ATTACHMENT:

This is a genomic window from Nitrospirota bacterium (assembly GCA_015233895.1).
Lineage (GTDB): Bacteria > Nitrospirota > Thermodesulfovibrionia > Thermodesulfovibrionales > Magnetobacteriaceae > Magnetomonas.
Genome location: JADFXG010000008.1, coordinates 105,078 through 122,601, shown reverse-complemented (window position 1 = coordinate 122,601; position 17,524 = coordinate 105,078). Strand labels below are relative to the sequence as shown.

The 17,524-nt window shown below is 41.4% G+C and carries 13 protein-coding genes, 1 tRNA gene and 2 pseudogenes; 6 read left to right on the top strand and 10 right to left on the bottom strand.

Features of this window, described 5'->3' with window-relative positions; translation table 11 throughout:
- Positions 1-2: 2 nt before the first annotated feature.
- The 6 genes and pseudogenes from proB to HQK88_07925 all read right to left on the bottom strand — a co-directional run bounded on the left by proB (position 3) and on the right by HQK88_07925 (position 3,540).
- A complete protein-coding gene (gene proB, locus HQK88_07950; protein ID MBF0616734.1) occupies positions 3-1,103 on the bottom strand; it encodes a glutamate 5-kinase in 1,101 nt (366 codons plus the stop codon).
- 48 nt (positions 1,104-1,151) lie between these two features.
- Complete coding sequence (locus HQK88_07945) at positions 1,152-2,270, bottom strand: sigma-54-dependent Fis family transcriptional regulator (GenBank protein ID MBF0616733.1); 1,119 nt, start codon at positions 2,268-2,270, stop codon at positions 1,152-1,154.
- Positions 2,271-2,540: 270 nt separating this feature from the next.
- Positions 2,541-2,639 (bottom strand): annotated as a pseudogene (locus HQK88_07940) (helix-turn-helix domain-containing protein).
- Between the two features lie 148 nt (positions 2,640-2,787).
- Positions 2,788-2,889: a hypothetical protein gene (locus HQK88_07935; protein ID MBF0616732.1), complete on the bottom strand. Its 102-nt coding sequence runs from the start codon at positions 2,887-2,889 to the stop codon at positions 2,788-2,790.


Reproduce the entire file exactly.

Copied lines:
This is a genomic window from Nitrospirota bacterium (assembly GCA_015233895.1).
Lineage (GTDB): Bacteria > Nitrospirota > Thermodesulfovibrionia > Thermodesulfovibrionales > Magnetobacteriaceae > Magnetomonas.
Genome location: JADFXG010000008.1, coordinates 105,078 through 122,601, shown reverse-complemented (window position 1 = coordinate 122,601; position 17,524 = coordinate 105,078). Strand labels below are relative to the sequence as shown.

The 17,524-nt window shown below is 41.4% G+C and carries 13 protein-coding genes, 1 tRNA gene and 2 pseudogenes; 6 read left to right on the top strand and 10 right to left on the bottom strand.

Features of this window, described 5'->3' with window-relative positions; translation table 11 throughout:
- Positions 1-2: 2 nt before the first annotated feature.
- The 6 genes and pseudogenes from proB to HQK88_07925 all read right to left on the bottom strand — a co-directional run bounded on the left by proB (position 3) and on the right by HQK88_07925 (position 3,540).
- A complete protein-coding gene (gene proB, locus HQK88_07950; protein ID MBF0616734.1) occupies positions 3-1,103 on the bottom strand; it encodes a glutamate 5-kinase in 1,101 nt (366 codons plus the stop codon).
- 48 nt (positions 1,104-1,151) lie between these two features.
- Complete coding sequence (locus HQK88_07945) at positions 1,152-2,270, bottom strand: sigma-54-dependent Fis family transcriptional regulator (GenBank protein ID MBF0616733.1); 1,119 nt, start codon at positions 2,268-2,270, stop codon at positions 1,152-1,154.
- Positions 2,271-2,540: 270 nt separating this feature from the next.
- Positions 2,541-2,639 (bottom strand): annotated as a pseudogene (locus HQK88_07940) (helix-turn-helix domain-containing protein).
- Between the two features lie 148 nt (positions 2,640-2,787).
- Positions 2,788-2,889: a hypothetical protein gene (locus HQK88_07935; protein ID MBF0616732.1), complete on the bottom strand. Its 102-nt coding sequence runs from the start codon at positions 2,887-2,889 to the stop codon at positions 2,788-2,790.